A Trail of Shoddy Publications

As previously discussed, the Trump-endorsed HCQ was disproven as a COVID-19 treatment in a major randomized control trial posting results in June 2020. 

The French scientist behind the HCQ craze that launched the COVID-19 early-treatment movement, Dr. Didier Raoult, has since had his work retracted — and took a more general fall from grace, as work of his going back decades was found to have major ethical issues

The pro-Trump group that continued pushing HCQ after it had lost its controversial emergency use authorization (EUA), America’s Frontline Doctors (AFLDS), currently has a wrongful death case against it for a February 2022 cardiac death brought on by telehealth prescription, for COVID-19 prevention, of a drug known to have cardiac side effects

Per a report by the House Select Subcommittee on the Coronavirus Crisis, McCullough was involved with Trump administration insiders in a behind-the-scenes attempt to strongarm the FDA into reauthorizing HCQ’s EUA — as was his fellow TWC Chief Medical Board member Dr. Harvey Risch, who had promoted Raoult’s HCQ work. This past October, McCullough and Raoult managed to publish a pro-HCQ paper despite the original preprint version having been removed for ethical issues

Ivermectin, promoted by MAGA Sen. Ron Johnson (R-WI) and The Frontline COVID-19 Critical Care Alliance (FLCCC), has also been thoroughly disproven against COVID-19. 

FLCCC co-founder Dr. Pierre Kory — another doctor soon to lose his board certification, and member, alongside McCullough and Risch, of the California-based anti-vax group The Unity Project — is perhaps the vaccine contrarian physician most recognized for substandard pandemic publications. There is the COVID-19 hospital protocol study retracted for alleged inaccurate reporting of mortality data; the ivermectin meta-analysis slapped with an expression of concern by the publishing journal’s editor; and the deeply flawed papers on a politically motivated, city-wide ivermectin experiment in Itajaí, Brazil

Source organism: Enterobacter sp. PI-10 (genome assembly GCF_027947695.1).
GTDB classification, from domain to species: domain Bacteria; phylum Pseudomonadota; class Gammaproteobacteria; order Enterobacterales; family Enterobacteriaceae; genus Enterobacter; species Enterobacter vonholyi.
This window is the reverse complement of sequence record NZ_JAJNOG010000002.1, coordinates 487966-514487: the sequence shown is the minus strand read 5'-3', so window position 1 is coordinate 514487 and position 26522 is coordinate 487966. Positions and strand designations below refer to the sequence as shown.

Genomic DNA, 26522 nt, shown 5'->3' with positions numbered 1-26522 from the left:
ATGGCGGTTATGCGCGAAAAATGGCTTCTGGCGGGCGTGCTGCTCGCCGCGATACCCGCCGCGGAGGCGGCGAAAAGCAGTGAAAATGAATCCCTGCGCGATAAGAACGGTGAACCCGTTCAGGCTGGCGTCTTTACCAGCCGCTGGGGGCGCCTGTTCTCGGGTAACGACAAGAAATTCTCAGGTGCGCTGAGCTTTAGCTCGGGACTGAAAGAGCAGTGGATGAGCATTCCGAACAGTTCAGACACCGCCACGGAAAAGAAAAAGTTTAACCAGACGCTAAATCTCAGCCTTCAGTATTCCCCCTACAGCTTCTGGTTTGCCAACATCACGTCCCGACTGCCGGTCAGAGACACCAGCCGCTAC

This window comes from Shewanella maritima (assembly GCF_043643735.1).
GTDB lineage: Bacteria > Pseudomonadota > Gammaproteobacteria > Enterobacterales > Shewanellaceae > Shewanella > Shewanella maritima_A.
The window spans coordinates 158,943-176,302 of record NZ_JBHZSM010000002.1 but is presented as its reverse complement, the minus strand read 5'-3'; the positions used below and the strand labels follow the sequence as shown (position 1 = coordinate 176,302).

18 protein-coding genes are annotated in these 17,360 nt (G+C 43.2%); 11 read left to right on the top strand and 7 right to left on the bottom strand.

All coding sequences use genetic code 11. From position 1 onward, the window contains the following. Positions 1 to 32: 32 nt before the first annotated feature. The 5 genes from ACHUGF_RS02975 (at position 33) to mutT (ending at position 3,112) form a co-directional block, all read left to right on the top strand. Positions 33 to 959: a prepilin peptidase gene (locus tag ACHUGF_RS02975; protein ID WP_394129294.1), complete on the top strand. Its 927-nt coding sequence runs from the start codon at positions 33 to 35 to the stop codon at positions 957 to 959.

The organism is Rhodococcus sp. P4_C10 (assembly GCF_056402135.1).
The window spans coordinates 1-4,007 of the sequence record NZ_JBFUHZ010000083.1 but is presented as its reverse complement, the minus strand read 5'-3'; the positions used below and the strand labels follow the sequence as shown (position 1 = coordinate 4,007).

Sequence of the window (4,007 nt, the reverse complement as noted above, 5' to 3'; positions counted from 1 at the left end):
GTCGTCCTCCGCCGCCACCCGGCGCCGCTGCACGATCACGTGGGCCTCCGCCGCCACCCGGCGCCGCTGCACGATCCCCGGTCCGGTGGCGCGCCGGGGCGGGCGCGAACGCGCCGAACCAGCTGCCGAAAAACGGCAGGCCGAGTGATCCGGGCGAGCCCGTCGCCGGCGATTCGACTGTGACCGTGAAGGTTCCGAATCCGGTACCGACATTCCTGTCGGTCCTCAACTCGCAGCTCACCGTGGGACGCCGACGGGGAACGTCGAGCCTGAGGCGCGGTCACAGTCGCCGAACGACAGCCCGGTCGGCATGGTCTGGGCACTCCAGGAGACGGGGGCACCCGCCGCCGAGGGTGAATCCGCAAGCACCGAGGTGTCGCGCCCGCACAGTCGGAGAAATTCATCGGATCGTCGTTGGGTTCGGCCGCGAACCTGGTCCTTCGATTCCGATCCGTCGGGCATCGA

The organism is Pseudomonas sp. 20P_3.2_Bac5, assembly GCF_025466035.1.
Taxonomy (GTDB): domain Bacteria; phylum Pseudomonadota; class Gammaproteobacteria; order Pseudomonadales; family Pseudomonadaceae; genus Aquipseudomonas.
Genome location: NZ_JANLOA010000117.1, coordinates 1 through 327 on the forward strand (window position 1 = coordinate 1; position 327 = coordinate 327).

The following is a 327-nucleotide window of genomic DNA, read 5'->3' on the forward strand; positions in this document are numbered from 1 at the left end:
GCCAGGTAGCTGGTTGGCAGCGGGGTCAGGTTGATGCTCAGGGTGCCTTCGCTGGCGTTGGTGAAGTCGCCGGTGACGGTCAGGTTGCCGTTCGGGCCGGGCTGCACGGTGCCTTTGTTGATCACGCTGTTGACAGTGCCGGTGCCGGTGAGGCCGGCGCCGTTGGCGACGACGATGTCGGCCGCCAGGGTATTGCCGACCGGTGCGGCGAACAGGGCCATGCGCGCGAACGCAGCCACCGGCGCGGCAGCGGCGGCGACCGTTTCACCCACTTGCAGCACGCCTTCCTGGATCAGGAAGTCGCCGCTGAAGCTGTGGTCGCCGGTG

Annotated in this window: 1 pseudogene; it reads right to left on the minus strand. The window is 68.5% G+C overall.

In addition to promoting ivermectin to the US Senate in December 2020, Kory sang the drug’s praises on Joe Rogan’s podcast in June 2021. Rogan, the controversial Spotify star who cemented his status in the right-wing media ecosystem during the pandemic, continues to push the debunked COVID-19 cure. His continued engagement with COVID-19 anti-science is then cross-promoted by TWC’s partner outlet VNN.

Currently, Kory is promoting a short documentary — from the producer of the early pandemic conspiracy film Plandemic — based on his book The War on Ivermectin, and he recently appeared on VNN’s “news” show to stoke fear of vaccines. In November, VNN’s website published an article — “How Ivermectin Became a Target for the ‘Fraud Detectives’” — that took aim at some of the more prominent voices who have called out Kory et al. and the myriad issues in the literature espousing ivermectin as a treatment for COVID-19.  

World-Renowned Disinformation Man

McCullough, who is involved with an international anti-vax network through roles in groups like Truth for Health Foundation and Pandata, has also published pro-ivermectin studies. Notably, he was a co-author on two papers with Australian gastroenterologist Dr. Thomas Borody, who promoted the drug for COVID-19 while failing to disclose he had applied for a US-based patent for the treatment.